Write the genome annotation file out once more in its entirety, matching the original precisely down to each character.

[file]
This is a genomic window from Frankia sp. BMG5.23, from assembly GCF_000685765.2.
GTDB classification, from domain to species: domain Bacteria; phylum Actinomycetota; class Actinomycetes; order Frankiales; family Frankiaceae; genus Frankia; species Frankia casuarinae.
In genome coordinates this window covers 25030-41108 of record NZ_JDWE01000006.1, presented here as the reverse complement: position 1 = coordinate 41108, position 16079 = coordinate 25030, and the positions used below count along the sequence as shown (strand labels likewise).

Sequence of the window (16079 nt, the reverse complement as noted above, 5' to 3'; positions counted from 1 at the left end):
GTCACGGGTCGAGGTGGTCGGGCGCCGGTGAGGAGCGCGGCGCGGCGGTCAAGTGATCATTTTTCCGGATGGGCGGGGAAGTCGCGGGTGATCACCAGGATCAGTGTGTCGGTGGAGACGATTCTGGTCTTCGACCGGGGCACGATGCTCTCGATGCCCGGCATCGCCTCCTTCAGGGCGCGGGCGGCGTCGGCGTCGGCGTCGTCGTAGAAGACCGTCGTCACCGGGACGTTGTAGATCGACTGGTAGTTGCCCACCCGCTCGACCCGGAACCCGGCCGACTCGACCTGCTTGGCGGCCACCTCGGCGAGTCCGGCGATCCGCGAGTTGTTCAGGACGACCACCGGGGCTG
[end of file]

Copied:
This is a genomic window from Frankia sp. BMG5.23, from assembly GCF_000685765.2.
GTDB classification, from domain to species: domain Bacteria; phylum Actinomycetota; class Actinomycetes; order Frankiales; family Frankiaceae; genus Frankia; species Frankia casuarinae.
In genome coordinates this window covers 25030-41108 of record NZ_JDWE01000006.1, presented here as the reverse complement: position 1 = coordinate 41108, position 16079 = coordinate 25030, and the positions used below count along the sequence as shown (strand labels likewise).

Sequence of the window (16079 nt, the reverse complement as noted above, 5' to 3'; positions counted from 1 at the left end):
GTCACGGGTCGAGGTGGTCGGGCGCCGGTGAGGAGCGCGGCGCGGCGGTCAAGTGATCATTTTTCCGGATGGGCGGGGAAGTCGCGGGTGATCACCAGGATCAGTGTGTCGGTGGAGACGATTCTGGTCTTCGACCGGGGCACGATGCTCTCGATGCCCGGCATCGCCTCCTTCAGGGCGCGGGCGGCGTCGGCGTCGGCGTCGTCGTAGAAGACCGTCGTCACCGGGACGTTGTAGATCGACTGGTAGTTGCCCACCCGCTCGACCCGGAACCCGGCCGACTCGACCTGCTTGGCGGCCACCTCGGCGAGTCCGGCGATCCGCGAGTTGTTCAGGACGACCACCGGGGCTG